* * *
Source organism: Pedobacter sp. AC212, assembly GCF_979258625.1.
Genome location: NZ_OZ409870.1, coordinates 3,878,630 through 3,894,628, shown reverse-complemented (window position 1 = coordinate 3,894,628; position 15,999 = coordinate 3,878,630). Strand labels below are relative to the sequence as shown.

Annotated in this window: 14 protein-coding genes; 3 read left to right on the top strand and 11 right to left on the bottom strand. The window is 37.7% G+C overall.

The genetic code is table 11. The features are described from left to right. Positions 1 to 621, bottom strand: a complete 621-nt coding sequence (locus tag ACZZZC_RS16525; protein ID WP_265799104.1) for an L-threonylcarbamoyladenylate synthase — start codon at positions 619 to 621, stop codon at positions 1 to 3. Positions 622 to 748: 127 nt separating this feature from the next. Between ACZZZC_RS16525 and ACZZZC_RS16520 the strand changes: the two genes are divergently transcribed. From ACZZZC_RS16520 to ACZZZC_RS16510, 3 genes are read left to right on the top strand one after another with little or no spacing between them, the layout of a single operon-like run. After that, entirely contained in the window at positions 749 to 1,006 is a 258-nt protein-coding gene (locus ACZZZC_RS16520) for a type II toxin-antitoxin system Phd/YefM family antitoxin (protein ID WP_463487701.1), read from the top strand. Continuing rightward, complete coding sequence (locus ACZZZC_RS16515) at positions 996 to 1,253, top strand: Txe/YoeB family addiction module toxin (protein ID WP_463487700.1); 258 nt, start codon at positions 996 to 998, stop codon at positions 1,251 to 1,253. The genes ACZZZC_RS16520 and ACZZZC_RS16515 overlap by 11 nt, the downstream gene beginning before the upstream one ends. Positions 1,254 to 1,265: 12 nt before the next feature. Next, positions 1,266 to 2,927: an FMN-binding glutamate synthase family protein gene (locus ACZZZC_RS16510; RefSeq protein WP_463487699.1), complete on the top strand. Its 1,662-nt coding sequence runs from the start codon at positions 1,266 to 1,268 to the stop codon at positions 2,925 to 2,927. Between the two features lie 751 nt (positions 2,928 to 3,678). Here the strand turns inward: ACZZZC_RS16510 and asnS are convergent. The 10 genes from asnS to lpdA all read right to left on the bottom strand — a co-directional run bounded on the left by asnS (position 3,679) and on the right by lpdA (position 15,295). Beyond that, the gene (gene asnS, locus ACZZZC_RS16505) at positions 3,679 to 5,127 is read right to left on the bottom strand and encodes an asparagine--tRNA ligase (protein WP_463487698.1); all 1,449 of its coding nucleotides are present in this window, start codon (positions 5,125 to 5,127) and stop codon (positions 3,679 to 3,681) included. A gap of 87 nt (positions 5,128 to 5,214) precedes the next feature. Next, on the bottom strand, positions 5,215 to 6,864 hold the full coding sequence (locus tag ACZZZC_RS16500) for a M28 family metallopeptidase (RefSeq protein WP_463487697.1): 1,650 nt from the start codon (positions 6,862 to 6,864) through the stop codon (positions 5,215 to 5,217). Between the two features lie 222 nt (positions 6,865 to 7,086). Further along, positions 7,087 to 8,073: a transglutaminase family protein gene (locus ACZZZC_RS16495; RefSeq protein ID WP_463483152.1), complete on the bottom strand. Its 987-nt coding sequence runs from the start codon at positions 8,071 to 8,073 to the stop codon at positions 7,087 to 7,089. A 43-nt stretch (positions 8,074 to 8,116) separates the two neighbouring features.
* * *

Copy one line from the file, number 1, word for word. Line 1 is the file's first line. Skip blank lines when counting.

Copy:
Source organism: Pedobacter sp. AC212, assembly GCF_979258625.1.